Darwinists perform many studies on haplodiploid insects which they claim support common descent, but do they really? For those unfamiliar with haplodiploidy, male offspring are haploid, meaning they are born with only one half of the genome that is normally carried by chromosome pairs (humans, for instance, have 23 paired chromosomes for 46 total). These haploid offspring arise from unfertilized eggs; they have no fathers. Many species show this feature, especially social insects like Hymenopterans (wasps, bees, and ants) and Coleopterans (beetles, weevils, and fireflies).
Darwinists tell us that this trait evolved multiple times. This, however, argues against homology as evidence for common descent, and if we look deeper into this phenomenon it seems even harder to believe that Darwinist mechanisms are behind it. For random mutation to account for this, a standard diploid ancestor must, in the next generation, be able to lay unfertilized eggs that would become fertile males! This is simply too good to be true. As a comparison, imagine a man (Jesus for instance ;)) being haploid (having 23 chromosomes instead of 46) while remaining fertile, and all the result of a random mutation! If it isn’t a simple mutation, how could it have arisen through intermediate steps what could those steps possibly be?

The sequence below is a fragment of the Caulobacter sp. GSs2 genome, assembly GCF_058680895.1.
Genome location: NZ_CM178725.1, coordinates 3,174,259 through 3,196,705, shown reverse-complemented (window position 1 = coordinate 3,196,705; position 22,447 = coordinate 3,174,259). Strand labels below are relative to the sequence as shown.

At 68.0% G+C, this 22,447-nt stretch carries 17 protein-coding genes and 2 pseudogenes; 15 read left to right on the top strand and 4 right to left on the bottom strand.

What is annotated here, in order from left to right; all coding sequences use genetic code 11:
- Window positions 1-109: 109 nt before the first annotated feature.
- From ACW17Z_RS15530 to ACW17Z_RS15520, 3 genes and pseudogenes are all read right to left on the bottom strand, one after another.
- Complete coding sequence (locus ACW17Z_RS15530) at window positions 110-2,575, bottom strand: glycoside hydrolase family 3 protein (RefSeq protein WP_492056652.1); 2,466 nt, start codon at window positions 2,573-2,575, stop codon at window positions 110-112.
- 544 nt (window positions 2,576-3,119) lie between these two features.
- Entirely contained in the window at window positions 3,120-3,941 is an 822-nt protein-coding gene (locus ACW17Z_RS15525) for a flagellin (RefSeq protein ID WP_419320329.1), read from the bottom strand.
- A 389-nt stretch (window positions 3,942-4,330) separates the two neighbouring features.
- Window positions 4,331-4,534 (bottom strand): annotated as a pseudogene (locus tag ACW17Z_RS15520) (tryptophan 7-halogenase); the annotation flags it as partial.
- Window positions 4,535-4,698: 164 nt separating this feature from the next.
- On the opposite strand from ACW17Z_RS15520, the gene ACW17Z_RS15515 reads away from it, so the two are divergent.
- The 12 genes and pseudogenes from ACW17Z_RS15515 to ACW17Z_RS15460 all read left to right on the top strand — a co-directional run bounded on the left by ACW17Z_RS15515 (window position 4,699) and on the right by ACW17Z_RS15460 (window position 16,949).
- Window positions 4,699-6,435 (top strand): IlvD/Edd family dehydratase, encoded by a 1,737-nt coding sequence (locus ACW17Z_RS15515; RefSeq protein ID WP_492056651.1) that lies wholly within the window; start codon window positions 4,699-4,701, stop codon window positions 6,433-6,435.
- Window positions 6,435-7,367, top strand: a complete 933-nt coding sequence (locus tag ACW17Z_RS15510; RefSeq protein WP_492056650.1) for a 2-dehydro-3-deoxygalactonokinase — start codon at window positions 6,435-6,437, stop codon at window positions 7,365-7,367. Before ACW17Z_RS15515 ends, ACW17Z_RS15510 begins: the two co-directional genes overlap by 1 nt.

It is quite apparent that common descent and Darwinism are unequal to the task. This is readily explained by common design, however, in that it would be quite easy for a designer to allow for these types of errors and correct them, much like the self-correction mechanisms of DNA.